Programming





Interface in Java

Interface in Java


by Administrator | 05-Apr-2020
Java

Tags:  Interface  Core Java  Marker Interface  Difference

Share: 


Interface is defined as a blueprint of class. Interface has static variables and abstract methods. It can be used to achieve fully abstraction and multiple inheritance. 

  1. Interfaces are also called as 100% abstract class.
  2. An interface is defined using interface keyword.
  3. Interfaces are used to achieve complete abstraction.
  4. By default, interfaces are public and abstract. However, you can still use public and abstract modifier with an interface.
  5. All the methods of an interface are public and abstract. final or static modifier can’t be used with the methods.
  6. By default the access modifier for the members of an interface is public. However, you can use public access modifier explicitly. The members of interface cannot have any other modifier than public.
  7. By default, all the variables are constants and are public, static and final. You can still mark them as public, static and final.
  8. Constructors and blocks cannot be defined in an interface.
  9. Inner classes cannot be defined in an interface.
  10. Interfaces cannot extend any class.
  11. Interfaces can extend multiple interfaces.
  12. A class can implement an interface using the implements keyword.
  13. A class can implement any number of interfaces.
  14. An interface cannot implement other interfaces.
  15. The first class implementing an interface must override all the methods.
  16. The static members of an interface can be accessed with the interface’s name using a dot operator.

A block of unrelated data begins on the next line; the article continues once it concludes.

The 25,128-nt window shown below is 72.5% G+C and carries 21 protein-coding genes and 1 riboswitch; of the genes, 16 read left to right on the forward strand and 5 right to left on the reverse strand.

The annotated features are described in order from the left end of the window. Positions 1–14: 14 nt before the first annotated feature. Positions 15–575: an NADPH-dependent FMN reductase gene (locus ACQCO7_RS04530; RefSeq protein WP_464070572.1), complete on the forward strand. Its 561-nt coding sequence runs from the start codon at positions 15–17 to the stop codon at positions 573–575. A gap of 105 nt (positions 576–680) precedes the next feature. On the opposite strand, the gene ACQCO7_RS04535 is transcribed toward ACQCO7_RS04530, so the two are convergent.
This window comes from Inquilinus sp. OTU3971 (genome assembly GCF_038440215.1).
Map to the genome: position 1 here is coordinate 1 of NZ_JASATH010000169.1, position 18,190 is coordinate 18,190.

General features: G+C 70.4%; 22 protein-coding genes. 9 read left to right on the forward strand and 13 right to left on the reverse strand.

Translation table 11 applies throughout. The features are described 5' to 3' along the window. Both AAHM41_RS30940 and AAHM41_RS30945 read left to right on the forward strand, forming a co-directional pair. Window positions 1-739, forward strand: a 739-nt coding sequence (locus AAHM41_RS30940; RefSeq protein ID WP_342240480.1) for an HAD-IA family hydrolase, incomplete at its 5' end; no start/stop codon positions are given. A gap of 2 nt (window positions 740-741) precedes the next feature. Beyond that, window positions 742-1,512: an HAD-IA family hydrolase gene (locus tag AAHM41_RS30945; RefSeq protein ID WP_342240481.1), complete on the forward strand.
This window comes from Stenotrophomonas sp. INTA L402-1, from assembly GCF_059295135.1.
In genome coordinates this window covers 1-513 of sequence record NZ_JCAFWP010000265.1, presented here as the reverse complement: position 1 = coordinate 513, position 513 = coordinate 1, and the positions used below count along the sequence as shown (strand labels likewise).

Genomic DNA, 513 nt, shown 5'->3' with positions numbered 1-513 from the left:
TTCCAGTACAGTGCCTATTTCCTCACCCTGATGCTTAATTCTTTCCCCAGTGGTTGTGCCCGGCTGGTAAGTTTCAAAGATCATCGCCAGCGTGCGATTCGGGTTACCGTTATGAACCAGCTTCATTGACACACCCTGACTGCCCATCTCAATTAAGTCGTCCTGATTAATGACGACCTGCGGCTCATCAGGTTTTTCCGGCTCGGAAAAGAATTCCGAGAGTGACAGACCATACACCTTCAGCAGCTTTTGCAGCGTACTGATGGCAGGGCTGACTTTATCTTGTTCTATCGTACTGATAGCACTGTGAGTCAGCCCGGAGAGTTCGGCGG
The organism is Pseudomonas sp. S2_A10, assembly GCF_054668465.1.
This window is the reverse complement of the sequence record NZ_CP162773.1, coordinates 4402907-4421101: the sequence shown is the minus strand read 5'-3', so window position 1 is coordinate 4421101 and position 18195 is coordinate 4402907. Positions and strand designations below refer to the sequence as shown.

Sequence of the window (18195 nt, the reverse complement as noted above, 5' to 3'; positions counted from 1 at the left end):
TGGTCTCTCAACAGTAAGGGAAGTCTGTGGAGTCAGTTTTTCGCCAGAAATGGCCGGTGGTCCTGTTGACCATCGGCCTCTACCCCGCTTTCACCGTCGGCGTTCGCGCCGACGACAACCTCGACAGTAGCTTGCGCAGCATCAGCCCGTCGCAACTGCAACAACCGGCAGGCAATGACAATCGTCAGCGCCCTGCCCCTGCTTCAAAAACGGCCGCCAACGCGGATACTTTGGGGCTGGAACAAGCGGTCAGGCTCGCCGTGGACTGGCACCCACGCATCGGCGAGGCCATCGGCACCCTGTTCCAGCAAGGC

17. An interface without any member is known as marker/empty interface. This type of interface is used to mark the class to provide some special instructions to the JVM. 

Program

interface Animal {
    int count = 10;
    public void sound();
    public void run();
}
class Dog implements Animal {
    public void sound() {
        System.out.println("Dogs barking.");
    } 
    public void run() {
        System.out.println("Dogs running.");
    }
}
public class TestInterface {
    public static void main(String[] args) {
        Dog dog = new Dog();
        dog.sound();
        dog.run();
        System.out.println(Dog.count);
    }
}

Output

Dogs barking.
Dogs running.
10

What is a Marker Interface?

An interface that has no data member or method is known as a marker interface. A marker interface is completely empty. They are used to provide special information/instructions to the JVM. Examples of Marker Interfaces are:

  1. java.io.Serializable
  2. java.lang.Cloneable
  3. java.util.EventListener
  4. java.util.RandomAccess
  5. java.rmi.Remote

Difference between an Abstract class and Interface 

Abstract Class

Interface

An abstract class can have both abstract and non-abstract/concrete methods

An Interface can only have abstract methods

An abstract class can have members with various access levels like private, protected, default etc

An interface must have all the members as public

Abstract class has constructer

Interfaces don’t have a constructer

Abstract class can have instance variable

Interface can’t have an instance variable

Abstract class can have variables with different types of modifier

Interface can have variable only with public static final modifier

An abstract class can have static methods

Interface cannot have static methods

You extend an abstract class

You implement an interface

A class can extend only one abstract class

A class can implement multiple interfaces

A Java abstract class should be extended using keyword extends

Java interface should be implemented using keyword implements

An abstract class can extend another Java class and implement multiple interfaces

An interface can extend only interfaces

An abstract class cannot be instantiated, but can be invoked if a main() exists

Interfaces are 100% abstract and cannot be instantiated


Comments:


There are no comments.

Enter a new Comment:










Copyright Šprgrmmng. All rights reserved.